English 3900 Critical Approaches to Literature, Spring 2016

TR 2:00-3:15PM, Arts & Sciences 340B

Interpretation Survey

Spend a few moments writing all the questions you ask of every work of literature you read. We'll post your questions here, and throughout the semester we'll compare them to the questions the theorists we're reading would ask.

Here are the questions the theorists we're reading would ask any work of literature:

In Class Activities

1. The New Critical and Russian Formalist Approaches to Robert Lowell's "For the Union Dead"

Break into four groups and discuss the Interpretation Survey questions above for your group's assigned theorist.

  1. John Crowe Ransom
  2. Cleanth Brooks
  3. William K. Wimsatt, Jr. and Monroe C. Beardsley
  4. Boris Eichenbaum

2. Reviewing the Theories with Kare Chopin's The Awakening

Today, we'll review for the exam by asking and answering the questions literary theorists would ask of The Awakening. Each of you will be assigned one theorist's set of queries.

  1. Formalisms Overview (Liberal Humanism, New Criticism, Russian Formalism)
  2. T. S. Eliot
  3. John Crowe Ransom
  4. Cleanth Brooks
  5. William K. Wimsatt, Jr. and Monroe C. Beardsley
  6. Boris Eichenbaum
  7. Structuralism Overview: Narrative Operations
  8. Structuralism Overview: Codes of Interpretion
  9. Structuralism Overview: Cultural Semiotics
  10. Ferdinand de Saussure
  11. Roman Jakobson
  12. Northrop Frye
  13. Tzvetan Todorov
  14. Roland Barthes

Article Summary and Critical Reading

GeorgiaVIEW Post

During the semester you will write two informal papers, an article summary and a critical reading, and post them to our course discussion board at GeorgiaVIEW > Discussions > Article Summaries and Critical Readings.


The article summary, which will summarize a particular theorist's essay, should

The critical reading, which will interpret a work of literature, should

Informal Presentation

You will also be responsible for a brief, informal presentation. The article summary presentation should introduce the essay by defining key points and terms (without simply reading your written summary) and broaching issues for class discussion. The critical reading presentation should poses the theorist's questions and interpret the work in response to those questions (without simply reading your written response).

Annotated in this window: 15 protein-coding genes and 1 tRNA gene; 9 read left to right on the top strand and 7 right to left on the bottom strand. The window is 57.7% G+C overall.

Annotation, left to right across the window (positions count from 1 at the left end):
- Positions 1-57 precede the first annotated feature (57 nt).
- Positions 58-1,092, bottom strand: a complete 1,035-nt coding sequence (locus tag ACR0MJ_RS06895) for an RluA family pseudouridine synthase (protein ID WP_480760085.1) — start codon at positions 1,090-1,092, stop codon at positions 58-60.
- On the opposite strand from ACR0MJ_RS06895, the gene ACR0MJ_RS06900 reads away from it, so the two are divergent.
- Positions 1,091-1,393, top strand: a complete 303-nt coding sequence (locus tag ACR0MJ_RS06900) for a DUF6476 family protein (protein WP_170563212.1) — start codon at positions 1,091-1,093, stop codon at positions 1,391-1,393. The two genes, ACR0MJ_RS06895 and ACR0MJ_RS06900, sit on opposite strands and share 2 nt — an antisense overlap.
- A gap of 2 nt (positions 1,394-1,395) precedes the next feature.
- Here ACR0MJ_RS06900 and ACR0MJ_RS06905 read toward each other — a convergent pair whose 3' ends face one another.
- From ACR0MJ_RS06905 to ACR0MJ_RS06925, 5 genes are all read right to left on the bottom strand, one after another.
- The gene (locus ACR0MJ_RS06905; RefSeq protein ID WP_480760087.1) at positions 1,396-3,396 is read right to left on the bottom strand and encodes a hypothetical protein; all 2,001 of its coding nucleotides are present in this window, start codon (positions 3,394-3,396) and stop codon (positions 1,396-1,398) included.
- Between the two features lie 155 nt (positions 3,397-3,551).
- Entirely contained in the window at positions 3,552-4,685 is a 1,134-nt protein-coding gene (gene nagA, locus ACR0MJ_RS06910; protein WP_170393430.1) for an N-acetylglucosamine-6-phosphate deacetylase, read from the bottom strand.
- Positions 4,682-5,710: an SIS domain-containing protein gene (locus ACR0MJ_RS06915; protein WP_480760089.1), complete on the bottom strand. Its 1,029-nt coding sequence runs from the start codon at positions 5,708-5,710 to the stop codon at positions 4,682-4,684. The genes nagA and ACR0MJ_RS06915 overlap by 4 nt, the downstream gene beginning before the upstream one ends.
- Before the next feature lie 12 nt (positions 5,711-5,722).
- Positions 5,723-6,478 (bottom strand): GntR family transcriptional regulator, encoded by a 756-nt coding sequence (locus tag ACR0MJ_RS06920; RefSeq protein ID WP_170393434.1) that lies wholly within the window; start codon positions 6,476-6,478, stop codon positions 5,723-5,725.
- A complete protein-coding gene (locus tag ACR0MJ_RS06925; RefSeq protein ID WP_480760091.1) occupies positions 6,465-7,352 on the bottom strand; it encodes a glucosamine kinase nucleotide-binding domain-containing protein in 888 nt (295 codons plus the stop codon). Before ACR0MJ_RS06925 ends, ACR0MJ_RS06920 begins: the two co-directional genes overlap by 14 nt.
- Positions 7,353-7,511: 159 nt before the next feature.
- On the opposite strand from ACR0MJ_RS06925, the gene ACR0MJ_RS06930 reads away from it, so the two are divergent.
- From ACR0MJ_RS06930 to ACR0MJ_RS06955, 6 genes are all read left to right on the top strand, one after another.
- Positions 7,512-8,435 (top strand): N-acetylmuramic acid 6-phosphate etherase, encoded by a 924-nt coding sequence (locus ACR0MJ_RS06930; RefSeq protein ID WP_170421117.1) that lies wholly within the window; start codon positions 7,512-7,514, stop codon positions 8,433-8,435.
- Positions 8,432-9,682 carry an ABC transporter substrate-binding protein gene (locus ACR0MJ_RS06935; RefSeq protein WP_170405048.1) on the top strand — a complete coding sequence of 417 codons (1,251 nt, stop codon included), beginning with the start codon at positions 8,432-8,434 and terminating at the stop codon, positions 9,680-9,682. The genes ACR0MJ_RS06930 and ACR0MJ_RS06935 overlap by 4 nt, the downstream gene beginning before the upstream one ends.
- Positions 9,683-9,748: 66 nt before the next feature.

Due Dates

  1. Your written assignment will be due in both 1) GeorgiaVIEW > Discussions > Article Summaries and Critical Readings and 2) GeorgiaVIEW > Dropbox > Article Summary and Critical Reading on the Sunday before we are scheduled to discuss an article. If you do not submit your written summary to GeorgiaVIEW at least one day before the article is discussed in class, you will fail the assignment. It is your responsibility to check the sign up schedule and complete the assignment on time.
  2. Your brief, informal presentation will be due on the day we discuss the essay in class. This date is approximate for we will sometimes fall a day behind.
  3. I will return your graded assignment to you in GeorgiaVIEW > Dropbox > Article Summary and Critical Reading approximately one week after we discuss the article in class. Due to GeorgiaVIEW limitations, I am unable to return graded assignments to you unless and until you submit them to the Dropbox.
  4. For example, we are scheduled to discuss Frye on Thursday, 1-24. Therefore, someone's summary will be due in GeorgiaVIEW by Sunday, 1-24. In class on Thursday, 1-24, that student will informally present the main ideas of Frye's essay. I will return the graded article summary to her the following week in GeorgiaVIEW > Dropbox > Article Summary and Critical Reading. Due to GeorgiaVIEW limitations, I cannot return your graded paper unless and until you upload it to the Dropbox. Here's how to calculate your course grade.